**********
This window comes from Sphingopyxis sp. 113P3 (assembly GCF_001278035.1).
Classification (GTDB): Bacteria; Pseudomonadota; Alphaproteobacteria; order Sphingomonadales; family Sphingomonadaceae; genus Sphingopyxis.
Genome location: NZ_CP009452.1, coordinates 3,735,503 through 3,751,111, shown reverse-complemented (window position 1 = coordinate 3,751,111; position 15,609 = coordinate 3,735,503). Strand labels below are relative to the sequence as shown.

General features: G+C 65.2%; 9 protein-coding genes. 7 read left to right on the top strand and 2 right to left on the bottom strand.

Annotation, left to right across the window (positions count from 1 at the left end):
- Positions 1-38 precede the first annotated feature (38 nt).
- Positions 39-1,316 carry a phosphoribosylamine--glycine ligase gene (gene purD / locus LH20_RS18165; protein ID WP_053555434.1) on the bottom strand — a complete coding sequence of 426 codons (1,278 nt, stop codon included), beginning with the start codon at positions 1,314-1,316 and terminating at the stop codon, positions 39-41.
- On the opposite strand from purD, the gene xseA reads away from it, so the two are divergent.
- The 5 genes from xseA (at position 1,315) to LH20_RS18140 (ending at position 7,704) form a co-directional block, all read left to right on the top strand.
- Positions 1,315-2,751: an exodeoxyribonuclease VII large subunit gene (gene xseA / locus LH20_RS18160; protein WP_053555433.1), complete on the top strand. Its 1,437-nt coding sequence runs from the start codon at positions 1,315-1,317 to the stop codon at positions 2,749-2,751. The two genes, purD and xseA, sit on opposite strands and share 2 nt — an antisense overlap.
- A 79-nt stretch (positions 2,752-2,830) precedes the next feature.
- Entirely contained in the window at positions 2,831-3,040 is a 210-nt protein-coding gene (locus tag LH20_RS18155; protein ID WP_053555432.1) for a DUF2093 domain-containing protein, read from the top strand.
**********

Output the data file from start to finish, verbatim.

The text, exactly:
This window comes from Sphingopyxis sp. 113P3 (assembly GCF_001278035.1).
Classification (GTDB): Bacteria; Pseudomonadota; Alphaproteobacteria; order Sphingomonadales; family Sphingomonadaceae; genus Sphingopyxis.
Genome location: NZ_CP009452.1, coordinates 3,735,503 through 3,751,111, shown reverse-complemented (window position 1 = coordinate 3,751,111; position 15,609 = coordinate 3,735,503). Strand labels below are relative to the sequence as shown.

General features: G+C 65.2%; 9 protein-coding genes. 7 read left to right on the top strand and 2 right to left on the bottom strand.

Annotation, left to right across the window (positions count from 1 at the left end):
- Positions 1-38 precede the first annotated feature (38 nt).
- Positions 39-1,316 carry a phosphoribosylamine--glycine ligase gene (gene purD / locus LH20_RS18165; protein ID WP_053555434.1) on the bottom strand — a complete coding sequence of 426 codons (1,278 nt, stop codon included), beginning with the start codon at positions 1,314-1,316 and terminating at the stop codon, positions 39-41.
- On the opposite strand from purD, the gene xseA reads away from it, so the two are divergent.
- The 5 genes from xseA (at position 1,315) to LH20_RS18140 (ending at position 7,704) form a co-directional block, all read left to right on the top strand.
- Positions 1,315-2,751: an exodeoxyribonuclease VII large subunit gene (gene xseA / locus LH20_RS18160; protein WP_053555433.1), complete on the top strand. Its 1,437-nt coding sequence runs from the start codon at positions 1,315-1,317 to the stop codon at positions 2,749-2,751. The two genes, purD and xseA, sit on opposite strands and share 2 nt — an antisense overlap.
- A 79-nt stretch (positions 2,752-2,830) precedes the next feature.
- Entirely contained in the window at positions 2,831-3,040 is a 210-nt protein-coding gene (locus tag LH20_RS18155; protein ID WP_053555432.1) for a DUF2093 domain-containing protein, read from the top strand.